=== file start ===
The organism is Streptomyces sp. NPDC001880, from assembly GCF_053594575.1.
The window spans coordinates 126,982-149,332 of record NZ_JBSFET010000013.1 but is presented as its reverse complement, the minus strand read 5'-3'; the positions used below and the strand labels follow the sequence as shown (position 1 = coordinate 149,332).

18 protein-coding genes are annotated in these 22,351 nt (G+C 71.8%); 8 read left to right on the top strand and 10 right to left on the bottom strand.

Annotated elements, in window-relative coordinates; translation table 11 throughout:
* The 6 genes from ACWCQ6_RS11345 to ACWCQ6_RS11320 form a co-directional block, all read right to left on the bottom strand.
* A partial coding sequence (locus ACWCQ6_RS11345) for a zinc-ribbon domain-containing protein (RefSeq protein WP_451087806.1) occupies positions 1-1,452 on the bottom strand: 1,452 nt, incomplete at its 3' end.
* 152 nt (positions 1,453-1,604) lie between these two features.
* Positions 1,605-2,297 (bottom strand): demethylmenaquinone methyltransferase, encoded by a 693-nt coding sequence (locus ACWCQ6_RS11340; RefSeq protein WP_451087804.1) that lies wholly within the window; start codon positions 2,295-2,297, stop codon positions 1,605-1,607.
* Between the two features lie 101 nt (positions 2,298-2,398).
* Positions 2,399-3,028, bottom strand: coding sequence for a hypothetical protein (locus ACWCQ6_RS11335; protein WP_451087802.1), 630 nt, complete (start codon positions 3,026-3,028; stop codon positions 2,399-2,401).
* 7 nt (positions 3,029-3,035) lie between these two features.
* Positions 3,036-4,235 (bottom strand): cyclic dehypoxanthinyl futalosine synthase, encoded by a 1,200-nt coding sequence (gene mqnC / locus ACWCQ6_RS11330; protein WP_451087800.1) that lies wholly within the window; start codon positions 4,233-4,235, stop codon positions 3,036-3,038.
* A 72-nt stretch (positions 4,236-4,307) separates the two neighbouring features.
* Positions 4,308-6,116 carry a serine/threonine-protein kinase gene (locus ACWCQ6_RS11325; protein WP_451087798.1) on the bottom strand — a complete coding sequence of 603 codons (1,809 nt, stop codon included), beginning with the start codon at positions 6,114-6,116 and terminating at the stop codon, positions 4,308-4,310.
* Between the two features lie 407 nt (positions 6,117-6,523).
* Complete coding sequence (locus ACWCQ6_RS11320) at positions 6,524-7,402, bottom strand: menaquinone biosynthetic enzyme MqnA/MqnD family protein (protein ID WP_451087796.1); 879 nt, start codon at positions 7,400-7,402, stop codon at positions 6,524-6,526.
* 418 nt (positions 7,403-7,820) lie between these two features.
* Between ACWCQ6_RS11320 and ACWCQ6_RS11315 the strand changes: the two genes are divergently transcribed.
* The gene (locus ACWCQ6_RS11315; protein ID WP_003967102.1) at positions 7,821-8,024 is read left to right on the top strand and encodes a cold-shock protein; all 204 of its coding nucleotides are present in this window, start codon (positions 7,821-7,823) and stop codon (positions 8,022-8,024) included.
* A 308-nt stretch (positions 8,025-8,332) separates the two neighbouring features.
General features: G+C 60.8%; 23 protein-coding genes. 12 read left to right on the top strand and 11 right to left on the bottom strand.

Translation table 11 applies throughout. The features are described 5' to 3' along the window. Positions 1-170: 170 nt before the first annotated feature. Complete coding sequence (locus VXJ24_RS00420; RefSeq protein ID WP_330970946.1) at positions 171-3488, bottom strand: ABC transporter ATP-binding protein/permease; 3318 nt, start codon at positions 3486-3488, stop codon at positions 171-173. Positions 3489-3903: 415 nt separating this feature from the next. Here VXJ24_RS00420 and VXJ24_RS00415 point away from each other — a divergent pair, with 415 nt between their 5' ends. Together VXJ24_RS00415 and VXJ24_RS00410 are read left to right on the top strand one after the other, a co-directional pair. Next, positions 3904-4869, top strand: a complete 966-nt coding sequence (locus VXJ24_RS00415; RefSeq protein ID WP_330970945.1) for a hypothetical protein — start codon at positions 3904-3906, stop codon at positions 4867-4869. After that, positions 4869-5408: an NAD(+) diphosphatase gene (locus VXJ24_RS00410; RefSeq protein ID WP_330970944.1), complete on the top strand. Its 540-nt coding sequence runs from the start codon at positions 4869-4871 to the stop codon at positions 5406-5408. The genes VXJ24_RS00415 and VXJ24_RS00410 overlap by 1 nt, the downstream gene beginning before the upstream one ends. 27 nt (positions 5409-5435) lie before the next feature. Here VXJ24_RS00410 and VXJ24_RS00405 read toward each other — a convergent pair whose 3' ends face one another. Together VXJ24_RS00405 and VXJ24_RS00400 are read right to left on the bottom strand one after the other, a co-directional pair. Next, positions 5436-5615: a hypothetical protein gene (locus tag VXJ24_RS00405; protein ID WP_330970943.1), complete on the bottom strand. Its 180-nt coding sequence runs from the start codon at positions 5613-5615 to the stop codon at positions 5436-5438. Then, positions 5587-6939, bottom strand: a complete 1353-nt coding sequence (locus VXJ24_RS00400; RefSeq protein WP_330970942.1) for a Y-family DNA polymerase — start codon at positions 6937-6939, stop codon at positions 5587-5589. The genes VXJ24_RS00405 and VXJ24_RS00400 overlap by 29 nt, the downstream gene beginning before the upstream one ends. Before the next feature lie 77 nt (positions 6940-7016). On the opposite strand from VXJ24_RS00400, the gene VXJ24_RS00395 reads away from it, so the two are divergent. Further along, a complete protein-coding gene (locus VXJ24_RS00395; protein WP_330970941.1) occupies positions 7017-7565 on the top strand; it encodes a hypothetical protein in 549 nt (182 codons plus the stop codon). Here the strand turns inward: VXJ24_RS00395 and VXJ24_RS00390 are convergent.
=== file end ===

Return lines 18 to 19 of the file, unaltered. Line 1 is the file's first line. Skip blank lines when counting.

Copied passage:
* Between ACWCQ6_RS11320 and ACWCQ6_RS11315 the strand changes: the two genes are divergently transcribed.
* The gene (locus ACWCQ6_RS11315; protein ID WP_003967102.1) at positions 7,821-8,024 is read left to right on the top strand and encodes a cold-shock protein; all 204 of its coding nucleotides are present in this window, start codon (positions 7,821-7,823) and stop codon (positions 8,022-8,024) included.